Before looking at the mythological descriptions of Rahu and Ketu, we should first look at how the phenomena of the solar and the lunar eclipse present themselves. If we do, we will find that the mythological images give a striking visual equivalent. Somehow direct experience of the phenomena makes it easier to appreciate the mythological image as well as enabling one to understand the accompanying ‘mood’. The difference is like reading Shakespeare’s Hamlet and seeing it performed on stage by good actors. If you have seen an excellent performance of Hamlet, then it is so much easier to grasp the depth of the play when reading it.
IN 1999 I had the good fortune, in spite of very poor weather, to have a good view of the solar eclipse whose path passed over central Europe. The first phase, where the Moon slowly obscured the Sun did not have any notable shift in light, even up to the thinnest sliver. That changed dramatically once the eclipse was complete. A shadow passed over the countryside. It was suddenly very still, not even the birds in the area made a noise. A pensive, brooding twilight settled. It wasn’t quite night but neither was it day.
A lunar eclipse is not as dramatic as there is no strong shift in light. It is already night and the eclipse itself has the effect of a New Moon. The phenomenon seems to focus more on the Moon itself. There comes a point where the Moon becomes a pallid sickly orange. Some like to dramatize and speak of a ‘blood Moon’ but I think the blood colour is a bit anemic, more like a reflection of red rather than red itself. There are some videos on the net that show a strong red, but I wonder if a red filter was used. 🙂 Here is a video link of the lunar eclipse on 15 June 2011.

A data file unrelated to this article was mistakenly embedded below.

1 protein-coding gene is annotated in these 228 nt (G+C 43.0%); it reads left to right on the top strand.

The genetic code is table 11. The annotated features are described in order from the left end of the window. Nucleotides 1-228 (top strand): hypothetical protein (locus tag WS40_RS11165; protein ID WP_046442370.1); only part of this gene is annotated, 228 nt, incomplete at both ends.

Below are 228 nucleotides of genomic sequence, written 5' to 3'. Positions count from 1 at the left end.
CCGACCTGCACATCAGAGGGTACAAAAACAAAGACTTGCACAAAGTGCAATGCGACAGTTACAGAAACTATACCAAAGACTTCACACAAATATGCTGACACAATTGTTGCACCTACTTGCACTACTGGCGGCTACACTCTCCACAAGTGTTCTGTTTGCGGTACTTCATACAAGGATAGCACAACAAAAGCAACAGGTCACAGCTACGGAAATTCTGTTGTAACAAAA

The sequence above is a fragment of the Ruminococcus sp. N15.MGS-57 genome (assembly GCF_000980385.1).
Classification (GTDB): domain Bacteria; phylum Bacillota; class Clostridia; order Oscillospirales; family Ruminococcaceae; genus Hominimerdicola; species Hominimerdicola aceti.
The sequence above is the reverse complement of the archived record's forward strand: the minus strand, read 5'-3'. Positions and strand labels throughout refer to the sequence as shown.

Let’s compile descriptions of Rahu-Ketu freely taken from the literature. I have elaborated a little. Quotations of the slokas may be found all over the web. You might even recognize them. 🙂
Rahu is a smoky shifting blue-black tall, red-eyed gestalt, horrible to look at. He lives in the dark forest of the sky. The remembrance of his body trails behind him in a cloud of haze, shifting now and then into sight are glimpses of the multicolored clothes he can no longer wear. Trailing far behind him on the far side of the horizon surrounded in a wraithlike haze of smoky shadowy blood, clothed in the rags of a one-time splendor is his headless serpentine body, Ketu.
Now back to the eclipses. Rahu looks at the Sun and Moon with insatiable hunger. His lust for the Sun cannot be directly seen, but when he lusts after the Moon the red of his hunger is reflected by the Moon before being swallowed. Because Rahu-Ketu has no body they cannot but live in the in-between spaces of the sky. They aren’t substantial, just points, mere shadows, echoes of the splendor of the Sun and Moon. Their clothes are an echo of that splendor. The blue-black haze is that of the twilight engendered by the solar eclipse and the darkness of the lunar.
In the next post I would like to look at some of the significations of Rahu and Ketu.